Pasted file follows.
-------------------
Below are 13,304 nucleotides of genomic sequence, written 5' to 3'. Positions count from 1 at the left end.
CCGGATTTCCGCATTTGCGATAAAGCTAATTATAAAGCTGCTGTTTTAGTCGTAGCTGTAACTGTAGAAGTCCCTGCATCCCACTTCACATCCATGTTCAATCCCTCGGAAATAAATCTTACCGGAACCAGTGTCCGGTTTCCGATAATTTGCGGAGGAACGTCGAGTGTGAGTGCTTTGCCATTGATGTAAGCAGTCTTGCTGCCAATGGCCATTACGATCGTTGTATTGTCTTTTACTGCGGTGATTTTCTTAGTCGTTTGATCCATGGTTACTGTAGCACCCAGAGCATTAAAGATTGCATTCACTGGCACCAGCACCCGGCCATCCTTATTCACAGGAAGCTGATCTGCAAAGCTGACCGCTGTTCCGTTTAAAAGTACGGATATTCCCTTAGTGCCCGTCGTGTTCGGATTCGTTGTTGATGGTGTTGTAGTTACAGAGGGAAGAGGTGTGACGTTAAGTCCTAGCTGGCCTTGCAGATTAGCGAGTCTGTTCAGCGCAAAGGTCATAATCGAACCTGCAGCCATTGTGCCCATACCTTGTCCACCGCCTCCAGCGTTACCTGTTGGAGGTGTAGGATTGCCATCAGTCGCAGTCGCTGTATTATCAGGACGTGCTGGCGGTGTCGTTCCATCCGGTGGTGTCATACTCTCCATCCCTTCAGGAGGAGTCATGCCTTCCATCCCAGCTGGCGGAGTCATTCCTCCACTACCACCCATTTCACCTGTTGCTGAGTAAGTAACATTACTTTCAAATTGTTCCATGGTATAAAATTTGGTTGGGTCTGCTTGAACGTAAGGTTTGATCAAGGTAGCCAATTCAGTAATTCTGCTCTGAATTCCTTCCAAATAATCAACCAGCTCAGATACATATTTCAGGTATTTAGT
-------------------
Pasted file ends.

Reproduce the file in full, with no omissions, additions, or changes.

Below are 13,304 nucleotides of genomic sequence, written 5' to 3'. Positions count from 1 at the left end.
CCGGATTTCCGCATTTGCGATAAAGCTAATTATAAAGCTGCTGTTTTAGTCGTAGCTGTAACTGTAGAAGTCCCTGCATCCCACTTCACATCCATGTTCAATCCCTCGGAAATAAATCTTACCGGAACCAGTGTCCGGTTTCCGATAATTTGCGGAGGAACGTCGAGTGTGAGTGCTTTGCCATTGATGTAAGCAGTCTTGCTGCCAATGGCCATTACGATCGTTGTATTGTCTTTTACTGCGGTGATTTTCTTAGTCGTTTGATCCATGGTTACTGTAGCACCCAGAGCATTAAAGATTGCATTCACTGGCACCAGCACCCGGCCATCCTTATTCACAGGAAGCTGATCTGCAAAGCTGACCGCTGTTCCGTTTAAAAGTACGGATATTCCCTTAGTGCCCGTCGTGTTCGGATTCGTTGTTGATGGTGTTGTAGTTACAGAGGGAAGAGGTGTGACGTTAAGTCCTAGCTGGCCTTGCAGATTAGCGAGTCTGTTCAGCGCAAAGGTCATAATCGAACCTGCAGCCATTGTGCCCATACCTTGTCCACCGCCTCCAGCGTTACCTGTTGGAGGTGTAGGATTGCCATCAGTCGCAGTCGCTGTATTATCAGGACGTGCTGGCGGTGTCGTTCCATCCGGTGGTGTCATACTCTCCATCCCTTCAGGAGGAGTCATGCCTTCCATCCCAGCTGGCGGAGTCATTCCTCCACTACCACCCATTTCACCTGTTGCTGAGTAAGTAACATTACTTTCAAATTGTTCCATGGTATAAAATTTGGTTGGGTCTGCTTGAACGTAAGGTTTGATCAAGGTAGCCAATTCAGTAATTCTGCTCTGAATTCCTTCCAAATAATCAACCAGCTCAGATACATATTTCAGGTATTTAGT